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  • Similar Content

    • By Laura
      Hey guys! I’m Laura and I’m from New York. I’m a musician, artist and history geek. I’ve loved abandoned buildings for as long as I can remember. The mysterious feel they give, their backstories, it’s all incredible. They’re like time machines into our past. 
    • By Desert
      Hey guys i am new here i am so glad i found this site i been looking for a cool place to share some cool photography i have taken and maybe find some cool locations to go to vacant places i am from Pennsylvania if you know any cool spots please let me know would love to go check them out in the Pennsylvania area
    • By urbex13



      The History

      Largely from wiki: Millmoor was was the home ground of Rotherham County F.C. between 1907 and 1925 and then their successors Rotherham United F.C. until 2008. The team and ground were once owned by C.F. Booth, whose huge Clarence Metalworks and scrapyard overlooks the site. When Ken Booth sold the club in 2004 he kept the freehold to the stadium and leased it back to the club in return for £200,000 a year rent and preferential advertising options and ticket allocations. In 2008 the relationship between the two parties broke down and Rotherham United left Millmoor for the Don Valley Stadium, before moving into their present ground, the New York Stadium, in 2012. 


      The Explore
       

      All in all a pretty relaxed mooch. The scrapyard next door is huge and noisy but everybody is too busy to be paying much attention to the stadium. All of the internal areas of the ground are heavily stripped but in good condition, with the custody suite and cells being particularly interesting. The stands are in fairly good condition and the pitch itself appears to be maintained with Wiki suggesting it's seen periodic use for youth football. Being the genius that I am I left everything but a 35mm prime lens at home and arrived about 40 minutes before sunset so apologies for the slightly odd perspectives.


      The Photos


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      If you're anywhere vaguely near Sheffield and want to link up then drop me a line.

      Cheers,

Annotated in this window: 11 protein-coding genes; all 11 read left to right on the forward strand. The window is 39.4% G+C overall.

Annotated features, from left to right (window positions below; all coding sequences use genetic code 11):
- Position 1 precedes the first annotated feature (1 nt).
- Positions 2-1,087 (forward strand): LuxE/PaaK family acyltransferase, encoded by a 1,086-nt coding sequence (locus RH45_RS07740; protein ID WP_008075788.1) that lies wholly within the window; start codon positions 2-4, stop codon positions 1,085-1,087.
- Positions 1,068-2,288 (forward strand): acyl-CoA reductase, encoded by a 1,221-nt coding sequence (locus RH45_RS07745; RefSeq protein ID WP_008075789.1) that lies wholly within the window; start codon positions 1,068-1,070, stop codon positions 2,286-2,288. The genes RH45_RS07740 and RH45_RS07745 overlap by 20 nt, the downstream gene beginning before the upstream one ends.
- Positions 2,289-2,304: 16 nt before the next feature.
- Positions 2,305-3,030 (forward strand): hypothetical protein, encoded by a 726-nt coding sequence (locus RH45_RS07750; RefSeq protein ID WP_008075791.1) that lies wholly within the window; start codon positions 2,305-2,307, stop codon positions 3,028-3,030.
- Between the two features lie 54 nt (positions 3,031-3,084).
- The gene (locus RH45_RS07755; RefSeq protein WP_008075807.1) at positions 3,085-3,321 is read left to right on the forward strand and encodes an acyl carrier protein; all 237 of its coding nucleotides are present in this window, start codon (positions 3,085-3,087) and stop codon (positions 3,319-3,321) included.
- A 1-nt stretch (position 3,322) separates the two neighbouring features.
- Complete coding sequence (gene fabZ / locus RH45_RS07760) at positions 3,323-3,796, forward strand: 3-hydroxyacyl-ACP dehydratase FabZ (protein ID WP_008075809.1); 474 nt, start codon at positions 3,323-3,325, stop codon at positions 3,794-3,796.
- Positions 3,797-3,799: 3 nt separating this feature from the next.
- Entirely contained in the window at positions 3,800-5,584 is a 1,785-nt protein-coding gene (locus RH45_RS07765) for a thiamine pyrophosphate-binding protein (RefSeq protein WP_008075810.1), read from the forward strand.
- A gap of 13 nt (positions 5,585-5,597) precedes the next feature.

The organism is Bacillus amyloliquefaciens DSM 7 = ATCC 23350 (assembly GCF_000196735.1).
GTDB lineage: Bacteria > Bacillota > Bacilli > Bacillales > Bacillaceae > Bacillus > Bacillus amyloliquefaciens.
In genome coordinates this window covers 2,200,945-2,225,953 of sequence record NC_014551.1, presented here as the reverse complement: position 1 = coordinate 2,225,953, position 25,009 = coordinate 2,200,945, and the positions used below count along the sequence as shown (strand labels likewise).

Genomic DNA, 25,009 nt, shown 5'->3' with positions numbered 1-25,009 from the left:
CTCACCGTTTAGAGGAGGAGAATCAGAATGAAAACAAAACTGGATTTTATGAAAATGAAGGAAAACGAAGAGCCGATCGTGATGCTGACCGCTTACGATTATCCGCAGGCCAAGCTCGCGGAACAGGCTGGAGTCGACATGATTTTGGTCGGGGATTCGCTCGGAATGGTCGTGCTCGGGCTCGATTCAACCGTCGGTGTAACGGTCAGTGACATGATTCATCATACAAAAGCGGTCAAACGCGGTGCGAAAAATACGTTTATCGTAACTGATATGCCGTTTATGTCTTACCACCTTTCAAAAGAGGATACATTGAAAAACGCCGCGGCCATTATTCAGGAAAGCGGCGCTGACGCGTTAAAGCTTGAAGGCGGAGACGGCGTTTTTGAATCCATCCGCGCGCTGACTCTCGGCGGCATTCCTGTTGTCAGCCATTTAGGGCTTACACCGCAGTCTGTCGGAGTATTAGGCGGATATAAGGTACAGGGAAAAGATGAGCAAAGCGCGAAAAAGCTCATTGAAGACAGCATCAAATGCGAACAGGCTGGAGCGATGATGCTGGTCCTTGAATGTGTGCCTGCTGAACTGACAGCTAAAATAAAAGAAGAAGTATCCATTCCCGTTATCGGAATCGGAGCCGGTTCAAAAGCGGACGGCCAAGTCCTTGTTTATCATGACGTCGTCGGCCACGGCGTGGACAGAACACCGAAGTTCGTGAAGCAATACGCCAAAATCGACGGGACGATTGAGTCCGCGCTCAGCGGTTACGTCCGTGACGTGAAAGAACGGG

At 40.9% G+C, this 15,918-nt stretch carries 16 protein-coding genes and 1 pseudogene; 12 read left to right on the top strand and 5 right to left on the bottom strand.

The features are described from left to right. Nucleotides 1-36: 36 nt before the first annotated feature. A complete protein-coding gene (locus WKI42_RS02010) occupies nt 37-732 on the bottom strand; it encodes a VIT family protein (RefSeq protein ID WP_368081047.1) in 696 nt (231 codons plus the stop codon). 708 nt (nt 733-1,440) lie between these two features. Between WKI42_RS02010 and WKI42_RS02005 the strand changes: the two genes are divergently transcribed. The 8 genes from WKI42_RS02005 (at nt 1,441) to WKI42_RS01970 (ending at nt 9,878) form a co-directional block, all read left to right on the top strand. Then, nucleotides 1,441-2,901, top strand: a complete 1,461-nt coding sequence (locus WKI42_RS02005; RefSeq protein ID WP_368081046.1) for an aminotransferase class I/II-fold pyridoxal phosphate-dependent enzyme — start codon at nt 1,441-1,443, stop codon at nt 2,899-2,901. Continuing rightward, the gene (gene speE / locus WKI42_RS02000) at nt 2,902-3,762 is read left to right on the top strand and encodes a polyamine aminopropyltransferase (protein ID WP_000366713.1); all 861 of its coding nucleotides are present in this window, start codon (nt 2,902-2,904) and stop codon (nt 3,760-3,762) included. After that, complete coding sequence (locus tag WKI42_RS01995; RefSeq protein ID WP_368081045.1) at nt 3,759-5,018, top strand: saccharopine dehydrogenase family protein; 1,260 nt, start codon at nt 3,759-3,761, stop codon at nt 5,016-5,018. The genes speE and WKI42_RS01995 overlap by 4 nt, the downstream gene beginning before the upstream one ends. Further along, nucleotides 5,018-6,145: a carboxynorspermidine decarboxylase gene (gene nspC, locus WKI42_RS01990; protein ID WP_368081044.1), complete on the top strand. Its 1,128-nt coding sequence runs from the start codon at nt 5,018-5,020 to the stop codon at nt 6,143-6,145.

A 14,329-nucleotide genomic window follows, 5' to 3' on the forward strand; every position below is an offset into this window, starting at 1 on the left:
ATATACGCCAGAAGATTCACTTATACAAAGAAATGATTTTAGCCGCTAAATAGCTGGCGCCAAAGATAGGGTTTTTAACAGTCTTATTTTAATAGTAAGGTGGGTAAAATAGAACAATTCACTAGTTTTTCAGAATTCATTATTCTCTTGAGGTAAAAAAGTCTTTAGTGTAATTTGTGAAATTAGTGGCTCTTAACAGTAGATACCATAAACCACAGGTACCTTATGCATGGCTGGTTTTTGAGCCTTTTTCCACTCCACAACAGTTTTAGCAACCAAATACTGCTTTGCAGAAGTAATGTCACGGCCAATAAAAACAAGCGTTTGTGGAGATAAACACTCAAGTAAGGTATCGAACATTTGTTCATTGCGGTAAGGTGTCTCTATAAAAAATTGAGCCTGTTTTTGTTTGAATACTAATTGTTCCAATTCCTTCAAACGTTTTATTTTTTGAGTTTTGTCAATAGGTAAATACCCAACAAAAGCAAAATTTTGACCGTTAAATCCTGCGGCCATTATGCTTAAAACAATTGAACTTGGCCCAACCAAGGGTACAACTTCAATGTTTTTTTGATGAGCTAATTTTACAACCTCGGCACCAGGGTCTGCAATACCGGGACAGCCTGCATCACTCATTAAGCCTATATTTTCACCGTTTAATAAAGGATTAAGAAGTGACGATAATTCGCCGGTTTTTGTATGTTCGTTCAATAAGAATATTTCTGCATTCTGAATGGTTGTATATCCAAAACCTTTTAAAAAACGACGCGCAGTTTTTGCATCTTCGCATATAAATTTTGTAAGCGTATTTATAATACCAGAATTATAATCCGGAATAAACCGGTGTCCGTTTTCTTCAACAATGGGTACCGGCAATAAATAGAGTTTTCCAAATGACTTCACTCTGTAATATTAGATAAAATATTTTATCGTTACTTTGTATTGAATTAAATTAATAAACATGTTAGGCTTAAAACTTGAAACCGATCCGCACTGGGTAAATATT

Thirteen. 


    • By urbex13
      History

      Going to be brief as this is everywhere, I'd recommend rafchurchfenton.org.uk if you're looking for a solid reference on the subject. RAF Church Fenton was opened in 1937, during WWII it had a defensive role protecting the northern Industrial cities from bombing raids. It also hosted the first American volunteer 'Eagle Squadron' during this period. 

      Much of its postwar history was dominated by an emphasis on its role as a training airfield and from 1998 to 2003 Church Fenton was the RAF's main Elementary Flying Training airfield. On 25 March 2013 it was announced that Church Fenton would close by the end of the year. The site was bought by a local entrepreneur in late 2014 and the airfield now caters for private flights, having been renamed Leeds East Airport. 

       
      The Explore

      Not much to say here. There's a bit of building going on on some adjacent land, whether this means the airfield owner has more significant plans for the derelict portion of the site I have no idea. All in all despite lots of talk of run-ins with police and security it was a very relaxed mooch, albeit slightly disorientating at points with the overgrown and repetitive nature of everything. There's not a great deal in the way of ephemera or artefacts, just lots of peely paint, first-floor ferns and other fairly natural pretty decay. By and large aside from some new (crap) graffiti very little changed between my visits.


      The Pictures

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      Thanks for looking.

      If you're anywhere vaguely near Sheffield and want to link up then drop me a line.

      Cheers, 

      Thirteen. 
       
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